The Romance of this campaign is in its Swedishness
For every business who has ever advertised above the line, launching their first TV campaign is fraught with excitement and anxiety. TVC’s come with a huge price tag and for many businesses, being able to afford them in the marketing mix is a real sign of maturity, not withstanding the need to ‘get it right’ and translate that spend into the ringing of Christmas cash register bells. So when kikki.K – one of Australia’s new generation of retail super brands – launches their first TV ad, it was always going to be well considered and beautifully executed.
The emotion of Christmas memories (and are there many stronger?) have been tapped by brands ever since the first ads were penned, but the real beauty in this kikki.K ad is a wonderful Swedish dimension – not only was the ad shot in Sweden, but for the first time we hear the brand voice, narrated in a charming blend of Swedish with English sub titles and English with Swedish accent.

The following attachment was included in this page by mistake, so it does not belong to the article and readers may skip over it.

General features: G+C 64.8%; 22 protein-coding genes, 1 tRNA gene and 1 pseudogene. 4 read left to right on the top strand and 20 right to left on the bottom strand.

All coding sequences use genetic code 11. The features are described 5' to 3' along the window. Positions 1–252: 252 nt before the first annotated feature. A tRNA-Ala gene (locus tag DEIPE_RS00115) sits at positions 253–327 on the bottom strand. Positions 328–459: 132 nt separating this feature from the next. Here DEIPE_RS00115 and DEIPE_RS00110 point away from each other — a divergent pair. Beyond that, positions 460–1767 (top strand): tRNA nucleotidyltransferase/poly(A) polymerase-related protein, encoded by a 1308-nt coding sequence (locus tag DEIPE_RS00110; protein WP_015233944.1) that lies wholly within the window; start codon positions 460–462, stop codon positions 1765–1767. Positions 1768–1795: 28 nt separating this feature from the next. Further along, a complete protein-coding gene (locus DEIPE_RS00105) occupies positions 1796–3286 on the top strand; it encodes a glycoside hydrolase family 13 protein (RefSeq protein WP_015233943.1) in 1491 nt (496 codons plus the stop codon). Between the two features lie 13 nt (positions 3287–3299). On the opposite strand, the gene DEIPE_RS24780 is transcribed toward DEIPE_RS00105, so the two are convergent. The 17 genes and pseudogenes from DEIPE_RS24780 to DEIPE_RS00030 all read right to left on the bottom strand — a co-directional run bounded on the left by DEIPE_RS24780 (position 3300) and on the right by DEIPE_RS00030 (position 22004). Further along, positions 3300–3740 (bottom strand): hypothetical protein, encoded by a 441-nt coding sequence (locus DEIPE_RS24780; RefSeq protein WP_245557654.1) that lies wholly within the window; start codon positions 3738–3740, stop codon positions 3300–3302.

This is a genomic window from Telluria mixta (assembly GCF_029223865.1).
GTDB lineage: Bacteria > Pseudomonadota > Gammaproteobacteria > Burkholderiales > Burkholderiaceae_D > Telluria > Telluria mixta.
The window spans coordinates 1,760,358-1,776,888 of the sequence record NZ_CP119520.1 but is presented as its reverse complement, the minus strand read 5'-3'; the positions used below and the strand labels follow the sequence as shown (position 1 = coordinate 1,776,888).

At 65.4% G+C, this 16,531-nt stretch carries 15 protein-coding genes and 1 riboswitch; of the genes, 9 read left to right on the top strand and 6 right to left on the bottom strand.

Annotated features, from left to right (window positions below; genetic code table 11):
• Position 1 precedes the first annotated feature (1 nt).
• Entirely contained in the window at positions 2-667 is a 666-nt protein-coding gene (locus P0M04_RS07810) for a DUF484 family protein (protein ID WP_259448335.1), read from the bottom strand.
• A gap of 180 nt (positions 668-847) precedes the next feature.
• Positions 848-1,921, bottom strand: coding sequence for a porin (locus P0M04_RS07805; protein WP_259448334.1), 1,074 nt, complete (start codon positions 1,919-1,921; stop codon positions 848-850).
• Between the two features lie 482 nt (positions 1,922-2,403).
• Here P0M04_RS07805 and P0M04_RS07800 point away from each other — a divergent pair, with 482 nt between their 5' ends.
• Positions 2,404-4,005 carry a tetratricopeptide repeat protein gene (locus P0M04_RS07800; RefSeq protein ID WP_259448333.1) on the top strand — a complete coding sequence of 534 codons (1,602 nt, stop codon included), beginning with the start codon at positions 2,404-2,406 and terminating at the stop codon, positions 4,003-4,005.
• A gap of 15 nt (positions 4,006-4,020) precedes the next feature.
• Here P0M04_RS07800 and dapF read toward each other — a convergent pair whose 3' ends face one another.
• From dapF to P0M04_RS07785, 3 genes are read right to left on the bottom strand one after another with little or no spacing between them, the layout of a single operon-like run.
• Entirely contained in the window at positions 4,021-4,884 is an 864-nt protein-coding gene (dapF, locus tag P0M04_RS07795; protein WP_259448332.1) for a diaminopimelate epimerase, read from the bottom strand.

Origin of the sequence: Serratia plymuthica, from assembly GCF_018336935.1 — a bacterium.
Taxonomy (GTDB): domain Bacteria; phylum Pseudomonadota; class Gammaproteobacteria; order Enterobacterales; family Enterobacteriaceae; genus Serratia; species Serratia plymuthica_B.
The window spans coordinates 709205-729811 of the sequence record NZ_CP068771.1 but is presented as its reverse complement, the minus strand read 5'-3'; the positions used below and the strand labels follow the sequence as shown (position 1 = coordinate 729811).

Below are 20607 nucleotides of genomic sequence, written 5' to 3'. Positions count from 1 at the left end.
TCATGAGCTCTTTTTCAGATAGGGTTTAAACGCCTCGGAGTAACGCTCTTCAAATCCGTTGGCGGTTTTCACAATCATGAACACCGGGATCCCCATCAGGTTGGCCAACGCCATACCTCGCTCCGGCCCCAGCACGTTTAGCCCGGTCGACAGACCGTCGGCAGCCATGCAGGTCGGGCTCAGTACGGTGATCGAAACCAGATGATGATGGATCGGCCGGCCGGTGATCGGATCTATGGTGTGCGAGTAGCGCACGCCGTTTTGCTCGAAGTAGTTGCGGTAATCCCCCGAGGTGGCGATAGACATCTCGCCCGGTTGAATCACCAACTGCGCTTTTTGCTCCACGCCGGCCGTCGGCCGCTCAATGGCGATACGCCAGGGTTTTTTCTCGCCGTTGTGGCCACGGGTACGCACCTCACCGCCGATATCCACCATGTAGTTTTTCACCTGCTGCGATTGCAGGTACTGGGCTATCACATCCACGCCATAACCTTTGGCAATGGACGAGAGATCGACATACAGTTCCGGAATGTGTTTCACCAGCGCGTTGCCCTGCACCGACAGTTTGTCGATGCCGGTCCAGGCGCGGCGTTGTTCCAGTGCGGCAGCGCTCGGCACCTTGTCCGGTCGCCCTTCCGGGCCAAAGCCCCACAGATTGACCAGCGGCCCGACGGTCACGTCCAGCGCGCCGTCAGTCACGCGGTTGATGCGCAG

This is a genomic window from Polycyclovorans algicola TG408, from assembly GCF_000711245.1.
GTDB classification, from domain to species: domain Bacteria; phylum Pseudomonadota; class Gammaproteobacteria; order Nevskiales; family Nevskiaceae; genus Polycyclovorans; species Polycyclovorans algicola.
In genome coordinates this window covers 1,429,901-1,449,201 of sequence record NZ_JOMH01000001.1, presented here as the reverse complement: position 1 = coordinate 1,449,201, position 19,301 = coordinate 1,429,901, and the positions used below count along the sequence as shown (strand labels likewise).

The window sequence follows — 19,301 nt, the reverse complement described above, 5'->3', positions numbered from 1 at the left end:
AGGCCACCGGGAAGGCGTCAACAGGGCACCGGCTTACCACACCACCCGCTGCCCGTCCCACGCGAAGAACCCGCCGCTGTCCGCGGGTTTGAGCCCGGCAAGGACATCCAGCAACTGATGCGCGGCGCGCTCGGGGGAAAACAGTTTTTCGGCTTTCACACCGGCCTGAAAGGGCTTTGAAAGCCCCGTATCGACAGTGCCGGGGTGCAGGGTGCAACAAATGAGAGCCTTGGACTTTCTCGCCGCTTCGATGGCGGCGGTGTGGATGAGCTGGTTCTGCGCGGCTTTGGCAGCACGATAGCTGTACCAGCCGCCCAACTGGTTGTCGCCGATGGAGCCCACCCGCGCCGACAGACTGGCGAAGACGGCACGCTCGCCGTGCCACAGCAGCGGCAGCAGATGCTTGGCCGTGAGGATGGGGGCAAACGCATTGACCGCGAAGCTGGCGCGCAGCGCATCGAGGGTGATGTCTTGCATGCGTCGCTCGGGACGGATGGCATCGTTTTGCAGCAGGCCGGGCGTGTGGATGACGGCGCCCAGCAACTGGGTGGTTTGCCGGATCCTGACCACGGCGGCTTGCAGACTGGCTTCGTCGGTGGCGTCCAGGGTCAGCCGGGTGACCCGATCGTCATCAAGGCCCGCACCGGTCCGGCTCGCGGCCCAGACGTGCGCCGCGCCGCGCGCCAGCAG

‘Swedish’ has always been the secret ingredient of the the kikki.K brand, embodied by its founder Kristina Karlsson. It is ‘Swedish style’ that differentiates the brand promise in the hearts and minds of kikki.K’s many fans, delivered through store design and experience, online, in catalogues and most importantly through the design of the products themselves. When a customer buys a gift for themselves or their loved ones from kikki.K they are also giving them a beautiful little piece of Swedish style. And it is this sense of Swedishness that has been dialed-up in kikki.K’s first television campaign providing an extra layer of emotional connection to this very smart retail brand.
The Swedish Christmas theme has been just as beautifully integrated – through kikki.K store windows, products, catalogues and online. But unlike most brands who try to pull-off a ‘white Christmas’ theme, it’s kikki.K’s Swedish origins that give permission for this over-used and un-Australian depiction of Christmas to be authentic, genuine and charming. Understanding the role that ‘Swedish’ plays in the emotional brand proposition has provided the platform for what I think will be a successful campaign from both a Christmas sales and longer-term brand building perspective.